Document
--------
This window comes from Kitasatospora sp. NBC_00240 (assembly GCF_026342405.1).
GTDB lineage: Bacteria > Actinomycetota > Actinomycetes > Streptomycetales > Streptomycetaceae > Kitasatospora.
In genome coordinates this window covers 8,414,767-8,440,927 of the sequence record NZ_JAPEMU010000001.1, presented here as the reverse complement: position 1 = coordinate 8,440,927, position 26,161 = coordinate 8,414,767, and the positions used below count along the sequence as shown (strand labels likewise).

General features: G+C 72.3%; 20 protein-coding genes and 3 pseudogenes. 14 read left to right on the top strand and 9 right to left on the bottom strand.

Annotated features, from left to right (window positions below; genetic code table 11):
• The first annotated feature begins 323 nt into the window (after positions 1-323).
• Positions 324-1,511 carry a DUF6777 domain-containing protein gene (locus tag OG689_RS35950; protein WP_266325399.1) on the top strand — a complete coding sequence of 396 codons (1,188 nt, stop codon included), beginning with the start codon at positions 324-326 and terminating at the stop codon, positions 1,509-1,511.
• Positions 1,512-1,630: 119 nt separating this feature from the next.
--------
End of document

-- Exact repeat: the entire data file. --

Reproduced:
This window comes from Kitasatospora sp. NBC_00240 (assembly GCF_026342405.1).
GTDB lineage: Bacteria > Actinomycetota > Actinomycetes > Streptomycetales > Streptomycetaceae > Kitasatospora.
In genome coordinates this window covers 8,414,767-8,440,927 of the sequence record NZ_JAPEMU010000001.1, presented here as the reverse complement: position 1 = coordinate 8,440,927, position 26,161 = coordinate 8,414,767, and the positions used below count along the sequence as shown (strand labels likewise).

General features: G+C 72.3%; 20 protein-coding genes and 3 pseudogenes. 14 read left to right on the top strand and 9 right to left on the bottom strand.

Annotated features, from left to right (window positions below; genetic code table 11):
• The first annotated feature begins 323 nt into the window (after positions 1-323).
• Positions 324-1,511 carry a DUF6777 domain-containing protein gene (locus tag OG689_RS35950; protein WP_266325399.1) on the top strand — a complete coding sequence of 396 codons (1,188 nt, stop codon included), beginning with the start codon at positions 324-326 and terminating at the stop codon, positions 1,509-1,511.
• Positions 1,512-1,630: 119 nt separating this feature from the next.